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Odd Game Cube Title Proves Positively Addictive

Pikmin Packed with Fun

by Jim Bray

Nintendo's Game Cube may not be the most technologically advanced platform on the market, but if the game Pikmin is any indication it certainly has the fun factor down pat.

At first glance, Pikmin didn't seem particular interesting, but after playing it for about fifteen minutes I was hooked and have since "lived through" its 30 day adventure twice. To no avail, as it turns out; despite the fact that I had it set to the easiest setting I still came nowhere near to finishing my task before time ran out.

Guess I'll have to go at it again.

The concept is relatively simple: you're Captain Olimar, an astronaut whose ship has crash landed on an alien world populated by strange but cute creatures you call Pikmin. You're relatively helpless and powerless except in your ability to command these unusual critters, who appear more than happy to do your bidding even if it means they're being sent into extremely dangerous situations.

Which is great! This means you can use the Pikmin to do your dirty work - and there's plenty of dirty work to be done.

Your task is to find the missing parts of your spaceship and reassemble them in time for you to blast off before your life support runs out in 30 days.

Pikmin are expelled from a water tower-like structure called an onion, and upon hitting dirtside they're planted into the ground and sprout like some kind of weird vegetable. Once sprouted, you can pull them up like harvesting carrots, and the happy little Pikmin follow you around like agreeable puppies until they die or are released by you.

You can control up to 100 Pikmin at a time, and there's plenty of opportunity to sprout more Pikmin as you go - and you'll really, really want to sprout as many as possible because you'll discover that these little creatures are nothing if not disposable.

They're also quite task specific: red pikmin are capable of withstanding attack by fire (and you'll need that!), while yellow ones can be thrown higher and can lob bomb rocks at barriers or enemies (and, if you aren't careful, themselves and you), and blue ones are the only ones that can swim. Unfortunately, while you meet up with the red ones (which are great as your primary cannon fodder) you have to discover the whereabouts of the yellow and blue ones' onions as the game progresses.

Periodically as you gather together pieces of your ship your search area expands, opening up new virtual vistas for you to search. Each of these has its peculiarities (for example, The Forest Navel is very dark and infested with some particularly nasty enemy creatures while the Crash Site and The Forest of Hope have plenty of opportunity for sprouting large numbers of Pikmin).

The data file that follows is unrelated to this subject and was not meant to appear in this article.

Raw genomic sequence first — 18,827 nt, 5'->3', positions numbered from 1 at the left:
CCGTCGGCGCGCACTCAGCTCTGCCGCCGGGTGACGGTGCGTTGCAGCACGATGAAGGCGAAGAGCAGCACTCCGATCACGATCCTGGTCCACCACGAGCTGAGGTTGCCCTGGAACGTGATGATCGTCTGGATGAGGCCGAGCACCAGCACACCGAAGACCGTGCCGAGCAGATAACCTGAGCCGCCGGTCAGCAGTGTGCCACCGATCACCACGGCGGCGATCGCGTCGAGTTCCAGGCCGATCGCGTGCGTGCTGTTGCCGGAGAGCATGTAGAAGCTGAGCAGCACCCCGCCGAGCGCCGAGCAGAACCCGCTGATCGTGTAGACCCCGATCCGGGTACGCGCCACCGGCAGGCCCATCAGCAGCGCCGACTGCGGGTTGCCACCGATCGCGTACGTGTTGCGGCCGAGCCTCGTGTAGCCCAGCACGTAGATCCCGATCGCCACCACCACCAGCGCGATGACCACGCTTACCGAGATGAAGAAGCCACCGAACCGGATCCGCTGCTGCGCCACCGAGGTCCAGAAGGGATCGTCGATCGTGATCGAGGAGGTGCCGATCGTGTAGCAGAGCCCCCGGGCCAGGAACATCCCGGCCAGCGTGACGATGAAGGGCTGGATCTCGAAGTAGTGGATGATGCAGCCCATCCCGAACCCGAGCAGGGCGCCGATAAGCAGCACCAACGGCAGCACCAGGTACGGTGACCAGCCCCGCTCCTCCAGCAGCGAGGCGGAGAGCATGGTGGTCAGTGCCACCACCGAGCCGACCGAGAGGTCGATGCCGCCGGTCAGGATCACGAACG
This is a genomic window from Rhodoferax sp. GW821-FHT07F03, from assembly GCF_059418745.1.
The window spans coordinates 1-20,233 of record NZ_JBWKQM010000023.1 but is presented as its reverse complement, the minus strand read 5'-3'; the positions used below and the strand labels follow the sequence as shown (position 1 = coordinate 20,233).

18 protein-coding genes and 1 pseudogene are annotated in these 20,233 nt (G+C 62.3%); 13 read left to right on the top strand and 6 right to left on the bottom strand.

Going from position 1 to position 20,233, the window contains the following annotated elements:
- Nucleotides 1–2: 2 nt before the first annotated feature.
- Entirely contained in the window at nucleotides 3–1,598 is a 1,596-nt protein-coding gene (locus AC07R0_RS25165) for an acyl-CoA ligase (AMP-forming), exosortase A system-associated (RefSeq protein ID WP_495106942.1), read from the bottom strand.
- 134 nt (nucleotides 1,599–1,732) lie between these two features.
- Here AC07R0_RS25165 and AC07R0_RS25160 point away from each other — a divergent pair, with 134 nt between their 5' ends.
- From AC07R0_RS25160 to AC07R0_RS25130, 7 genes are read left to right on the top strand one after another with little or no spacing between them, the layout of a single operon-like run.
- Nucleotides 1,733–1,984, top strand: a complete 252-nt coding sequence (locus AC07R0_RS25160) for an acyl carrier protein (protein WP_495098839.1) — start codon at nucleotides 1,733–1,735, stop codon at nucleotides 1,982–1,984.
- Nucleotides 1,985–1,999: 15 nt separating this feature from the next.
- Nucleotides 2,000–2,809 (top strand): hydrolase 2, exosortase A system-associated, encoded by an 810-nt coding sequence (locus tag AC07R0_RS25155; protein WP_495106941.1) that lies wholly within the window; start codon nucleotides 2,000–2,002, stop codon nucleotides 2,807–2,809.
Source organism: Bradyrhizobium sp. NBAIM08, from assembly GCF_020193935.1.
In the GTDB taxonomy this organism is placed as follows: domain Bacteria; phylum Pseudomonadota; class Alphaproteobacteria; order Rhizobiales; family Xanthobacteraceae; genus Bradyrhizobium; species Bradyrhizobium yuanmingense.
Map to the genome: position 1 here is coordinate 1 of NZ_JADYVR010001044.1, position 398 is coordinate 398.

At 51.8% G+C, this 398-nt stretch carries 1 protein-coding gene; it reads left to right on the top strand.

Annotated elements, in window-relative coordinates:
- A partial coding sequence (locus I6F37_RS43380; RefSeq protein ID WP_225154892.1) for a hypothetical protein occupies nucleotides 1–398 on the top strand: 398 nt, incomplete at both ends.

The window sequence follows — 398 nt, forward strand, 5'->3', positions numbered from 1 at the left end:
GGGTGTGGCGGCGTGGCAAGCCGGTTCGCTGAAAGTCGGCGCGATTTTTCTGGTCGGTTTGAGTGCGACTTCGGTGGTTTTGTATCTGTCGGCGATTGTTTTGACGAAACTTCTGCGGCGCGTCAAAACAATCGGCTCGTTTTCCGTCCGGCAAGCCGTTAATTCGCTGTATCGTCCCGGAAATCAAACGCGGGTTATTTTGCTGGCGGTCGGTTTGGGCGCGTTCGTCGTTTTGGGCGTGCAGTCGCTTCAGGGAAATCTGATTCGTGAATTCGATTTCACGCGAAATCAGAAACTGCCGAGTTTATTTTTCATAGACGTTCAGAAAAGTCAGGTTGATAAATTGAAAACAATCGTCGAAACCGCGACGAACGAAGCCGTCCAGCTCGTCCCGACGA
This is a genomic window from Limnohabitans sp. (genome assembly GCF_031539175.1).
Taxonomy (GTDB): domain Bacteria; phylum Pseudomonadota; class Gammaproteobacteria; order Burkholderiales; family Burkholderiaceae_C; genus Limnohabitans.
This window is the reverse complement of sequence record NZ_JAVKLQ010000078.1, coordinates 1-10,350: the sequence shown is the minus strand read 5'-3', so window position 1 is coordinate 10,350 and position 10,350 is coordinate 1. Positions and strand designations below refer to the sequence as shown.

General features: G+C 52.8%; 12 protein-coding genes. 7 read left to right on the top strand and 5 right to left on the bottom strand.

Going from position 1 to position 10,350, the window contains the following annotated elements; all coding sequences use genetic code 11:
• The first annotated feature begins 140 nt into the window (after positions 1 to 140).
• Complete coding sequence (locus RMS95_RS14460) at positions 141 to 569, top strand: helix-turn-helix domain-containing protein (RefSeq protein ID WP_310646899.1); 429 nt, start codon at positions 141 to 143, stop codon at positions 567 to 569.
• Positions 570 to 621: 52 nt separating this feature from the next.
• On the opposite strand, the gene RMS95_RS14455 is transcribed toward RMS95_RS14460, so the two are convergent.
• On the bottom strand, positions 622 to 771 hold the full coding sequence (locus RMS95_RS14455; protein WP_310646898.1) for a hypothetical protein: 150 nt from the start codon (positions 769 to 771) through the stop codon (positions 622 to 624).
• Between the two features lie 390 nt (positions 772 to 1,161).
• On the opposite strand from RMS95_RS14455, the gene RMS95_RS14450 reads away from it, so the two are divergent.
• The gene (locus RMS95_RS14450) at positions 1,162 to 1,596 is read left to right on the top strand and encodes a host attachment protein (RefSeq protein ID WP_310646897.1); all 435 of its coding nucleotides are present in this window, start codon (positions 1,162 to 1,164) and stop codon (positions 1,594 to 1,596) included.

In my experience with the game (which as mentioned has been lots of fun but not particularly successful) you'll want to revisit areas even if you've already collected all the ship parts from them, if only to replenish your supply of Pikmin so you can unleash them on other areas.

The game action is easy to figure out and there are plenty of helpful hints that pop up on screen periodically. They can be repetitive, but you can click through them quickly.

Unfortunately, you can only save the game at the end of a "day." This is better than nothing, but I wish you could save any time, particularly just after you've retrieved a piece of your ship but before you do something really stupid just after that.

Oh well, I guess that's part of the challenge.

The graphics are good, and you're given a variety of views and camera angles to use, though I wished you could get even higher so you could see missing parts that might be up high or over a rise more easily. Fortunately, there's a map you can bring up to help guide you to your various destinations.

And don't be fooled by the map: sometimes it indicates a missing spaceship piece that, when you get to the area where it's supposed to be, still isn't visible. This is generally Bad News, because it means the piece is either inside or under the control of some horrible creature that's going to require sprouting more Pikmin to replace the casualties when you're done.

Pikmin is cute, extremely and annoyingly addictive, and a lot of fun.

And one of these days I'll beat the darn thing!

Jim Bray's technology columns are distributed by the TechnoFILE and Mochila Syndicates. Copyright Jim Bray.


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January 31, 2006